Hints and Notes to Car Chassis assembly

Document created by GUO XIAOLI Employee on Jul 12, 2012Last modified by GUO XIAOLI Employee on Jul 17, 2012
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On this page you will find additional notes to chassis assembly you may find useful. Examples of components used are obtained from the

http://www.soselectronic.com/ distributor.

 

Cables

TFC_Cables1.jpgTFC_Cables2.jpg

 

To connect battery you will need cable shown at the image top right. You can use the cable provided with the car and add an appropriate connector
to its end. This usually requires special crimping tool, so it may be more appropriate to buy the "Tamyia charging cable" (shown on the bottom left side
of the image above), cut the banana ends and attach the connector to the board. If you search for the appropriate type of the connector, it is
called usually Tamiya charging connector, Tamiya jack 6,3 mm (SOS code 70479) or similar.

 

Another cable you have to assemble is a power supply cable for the microprocessor board. You will need approx. 10-15 cm long cable with the
barrel jack (SOS code 3834) or similar on one end and 2-pin 2.54mm connector (e.g. SOS code 4934 + 4937) on the other end.

 

NOTE: Never power the microprocessor board and interface boards from different power supplies! In such case the grounds on both boards are
not connected and you can damage the board. The grey flat ribbon cable that interconnects the boards is for signals only, there is no common
GND connection!

 

Battery

 

TFC_BatteryHolder.jpg

You may find (as we did) the provided cable strips too weak to hold the battery on the place. Replace them with the classic electricians cable strips
(e.g. SOS code 67504).

 

Also do not forget that the batteries need to be charged fully the first time you charge them or they will not be able to fully charge in the future. If you jump the gun because you want to test your code as soon as you can you will hurt yourself later as we found our battery was absolutely shot in later stages of our build.

 

Motor wires

 

TFC_MotorWires3.jpgTFC_MotorWires2.jpg

 

To attach the motor to the interface board you may find (as we did) the cables too short. Then remove 6 screws on the bottom (see image on the left),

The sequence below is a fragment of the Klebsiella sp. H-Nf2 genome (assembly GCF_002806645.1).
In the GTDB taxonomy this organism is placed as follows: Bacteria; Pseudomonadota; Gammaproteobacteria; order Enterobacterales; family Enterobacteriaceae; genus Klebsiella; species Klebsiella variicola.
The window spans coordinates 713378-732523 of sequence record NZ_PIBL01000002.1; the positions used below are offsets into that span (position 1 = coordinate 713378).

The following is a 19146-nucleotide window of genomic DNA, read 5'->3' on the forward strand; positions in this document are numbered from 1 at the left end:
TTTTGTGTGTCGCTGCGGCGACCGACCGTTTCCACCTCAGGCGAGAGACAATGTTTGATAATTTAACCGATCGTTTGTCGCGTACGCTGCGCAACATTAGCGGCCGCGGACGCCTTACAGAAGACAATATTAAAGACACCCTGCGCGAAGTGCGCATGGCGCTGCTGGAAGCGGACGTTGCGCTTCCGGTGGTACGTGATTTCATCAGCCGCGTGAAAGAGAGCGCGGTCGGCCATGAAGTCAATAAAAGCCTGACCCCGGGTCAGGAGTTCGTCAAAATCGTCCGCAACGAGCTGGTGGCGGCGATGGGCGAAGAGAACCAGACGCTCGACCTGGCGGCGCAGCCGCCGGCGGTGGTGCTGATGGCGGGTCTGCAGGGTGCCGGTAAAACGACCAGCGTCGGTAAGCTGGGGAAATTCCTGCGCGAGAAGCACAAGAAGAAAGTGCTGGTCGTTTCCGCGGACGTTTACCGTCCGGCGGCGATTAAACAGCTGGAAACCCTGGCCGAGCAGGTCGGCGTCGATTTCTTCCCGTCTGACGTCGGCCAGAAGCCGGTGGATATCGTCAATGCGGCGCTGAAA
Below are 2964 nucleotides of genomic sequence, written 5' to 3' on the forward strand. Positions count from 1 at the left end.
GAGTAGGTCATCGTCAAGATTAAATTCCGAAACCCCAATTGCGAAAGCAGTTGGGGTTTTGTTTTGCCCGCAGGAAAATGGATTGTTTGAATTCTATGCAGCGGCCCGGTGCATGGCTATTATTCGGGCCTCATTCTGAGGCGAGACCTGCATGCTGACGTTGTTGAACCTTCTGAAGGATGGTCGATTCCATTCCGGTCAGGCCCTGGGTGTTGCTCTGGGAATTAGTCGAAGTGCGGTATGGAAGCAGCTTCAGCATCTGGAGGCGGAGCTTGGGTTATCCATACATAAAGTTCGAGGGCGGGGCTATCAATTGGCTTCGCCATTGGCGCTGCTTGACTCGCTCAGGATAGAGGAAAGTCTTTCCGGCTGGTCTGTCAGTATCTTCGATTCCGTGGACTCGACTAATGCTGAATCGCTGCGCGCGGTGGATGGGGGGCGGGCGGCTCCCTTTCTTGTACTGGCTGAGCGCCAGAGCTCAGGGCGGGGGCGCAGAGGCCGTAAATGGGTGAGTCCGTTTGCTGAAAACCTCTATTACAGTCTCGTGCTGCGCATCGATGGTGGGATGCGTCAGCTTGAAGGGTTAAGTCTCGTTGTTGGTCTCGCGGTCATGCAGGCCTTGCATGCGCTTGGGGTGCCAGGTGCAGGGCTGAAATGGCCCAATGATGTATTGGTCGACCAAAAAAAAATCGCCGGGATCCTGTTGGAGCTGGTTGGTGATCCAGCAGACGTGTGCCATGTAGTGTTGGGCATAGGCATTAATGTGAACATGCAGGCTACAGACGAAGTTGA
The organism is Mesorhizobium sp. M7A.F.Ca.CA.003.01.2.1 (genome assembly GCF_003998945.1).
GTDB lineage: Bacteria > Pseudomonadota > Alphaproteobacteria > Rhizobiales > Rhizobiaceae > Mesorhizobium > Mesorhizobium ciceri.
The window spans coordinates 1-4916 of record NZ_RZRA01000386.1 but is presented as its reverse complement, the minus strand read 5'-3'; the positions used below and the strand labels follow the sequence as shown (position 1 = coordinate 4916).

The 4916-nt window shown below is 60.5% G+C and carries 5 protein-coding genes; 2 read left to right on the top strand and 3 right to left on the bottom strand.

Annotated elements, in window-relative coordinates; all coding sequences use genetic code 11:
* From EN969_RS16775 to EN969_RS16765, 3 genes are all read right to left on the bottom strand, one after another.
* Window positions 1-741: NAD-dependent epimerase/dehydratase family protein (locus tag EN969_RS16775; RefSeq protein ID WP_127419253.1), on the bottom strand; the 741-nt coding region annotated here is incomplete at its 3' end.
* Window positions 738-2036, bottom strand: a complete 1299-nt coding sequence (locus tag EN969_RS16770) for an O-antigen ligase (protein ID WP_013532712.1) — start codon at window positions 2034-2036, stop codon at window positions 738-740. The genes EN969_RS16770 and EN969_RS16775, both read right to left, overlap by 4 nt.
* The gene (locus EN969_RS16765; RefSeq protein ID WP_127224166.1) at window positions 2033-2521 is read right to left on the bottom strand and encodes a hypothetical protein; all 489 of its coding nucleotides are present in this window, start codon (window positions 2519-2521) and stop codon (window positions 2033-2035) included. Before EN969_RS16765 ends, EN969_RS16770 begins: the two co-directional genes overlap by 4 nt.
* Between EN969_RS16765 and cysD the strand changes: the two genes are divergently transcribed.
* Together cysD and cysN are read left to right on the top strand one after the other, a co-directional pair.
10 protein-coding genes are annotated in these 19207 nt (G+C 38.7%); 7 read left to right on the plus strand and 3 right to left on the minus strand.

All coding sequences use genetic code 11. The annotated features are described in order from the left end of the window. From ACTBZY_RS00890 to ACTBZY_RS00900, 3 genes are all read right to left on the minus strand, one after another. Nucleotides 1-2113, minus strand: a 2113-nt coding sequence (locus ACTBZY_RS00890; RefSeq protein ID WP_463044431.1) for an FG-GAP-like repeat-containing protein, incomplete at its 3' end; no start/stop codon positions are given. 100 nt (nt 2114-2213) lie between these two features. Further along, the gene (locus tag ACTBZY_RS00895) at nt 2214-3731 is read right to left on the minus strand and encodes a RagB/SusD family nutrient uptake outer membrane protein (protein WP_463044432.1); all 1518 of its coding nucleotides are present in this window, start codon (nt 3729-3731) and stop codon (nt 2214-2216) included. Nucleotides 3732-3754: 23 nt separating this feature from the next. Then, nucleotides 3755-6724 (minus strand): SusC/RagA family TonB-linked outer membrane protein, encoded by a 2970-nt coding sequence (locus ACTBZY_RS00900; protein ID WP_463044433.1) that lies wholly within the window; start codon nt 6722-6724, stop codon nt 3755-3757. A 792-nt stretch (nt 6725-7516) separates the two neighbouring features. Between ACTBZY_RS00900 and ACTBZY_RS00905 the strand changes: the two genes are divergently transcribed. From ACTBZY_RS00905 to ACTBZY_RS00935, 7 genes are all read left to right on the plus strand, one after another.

open the motor box and desolder the short wires. Replace with approx. 15 cm long silicon cables at least 1mm2. End of the cables should be connected
to the 3-pin connectors with the 3,9mm pitch (e.g. SOS order code 5914 ) - see image on the right. Again, the contacts should be attached using a special crimp tool.

 

Camera

 

TFC_CameraMount1.jpgTFC_CameraMount2.jpg

 

To attach the camera we found useful to prepare two metal L-shaped pieces made from aluminium. With the help of black plastic distance posts (already available in the kit) and these metal stands, you may freely change the position of the camera over the surface. You may use following files to cut the required shapes (drawing was made using the QCad program):

 

  Base boardTFC_BaseBoard.jpgTFC_BaseBoard2.jpgTFC_BaseBoardMounted.jpg

 

There was no motherboard in the kit, so you will need to provide your own. To make life easier, we offer you our CAD files created with QCad program. You may use it
to produce your board. We use plexiglass for ours, but any other plastic material is appropriate. The large hole in the middle is for cables from the servo. We attach the board to the car using the
plastic standoffs (you will need them 55 mm long, so in our case, we used the combination of 40 + 15 mm) - see an example (SOS code 10260).
To attach both the processor and interface boards the simillar 5mm plastic standoffs were used.

 

Getting all together

 

Please, notice the orientation of cables, especially the power supplies. You may find useful following connection diagram.

TFC_ConnectorsAndCables.pngTFC_ConnectorsAssembled.jpg

 

NOTE: Never power the microprocessor board and interface boards from different power supplies! In such case the grounds on both boards are
not connected and you can damage the board. The grey flat ribbon cable that interconnects the boards is for signals only, there is no common
GND connection!

 

Servo Motor connectors
The parts provided are extremely flimsy and if you snap them in and the wheels are not perfectly straight the wheels will align wrong when the servo first turns on. First off just concentrate on one wheel at a time and we found it useful to have one person hold the wheel straight while the arm was in the proper position and then we used needle nose pliers to quickly and precisely snap the pieces into the wheel. Don't be afraid to use some muscle we hesitated a few times at first because it didn't look good but it was fine.

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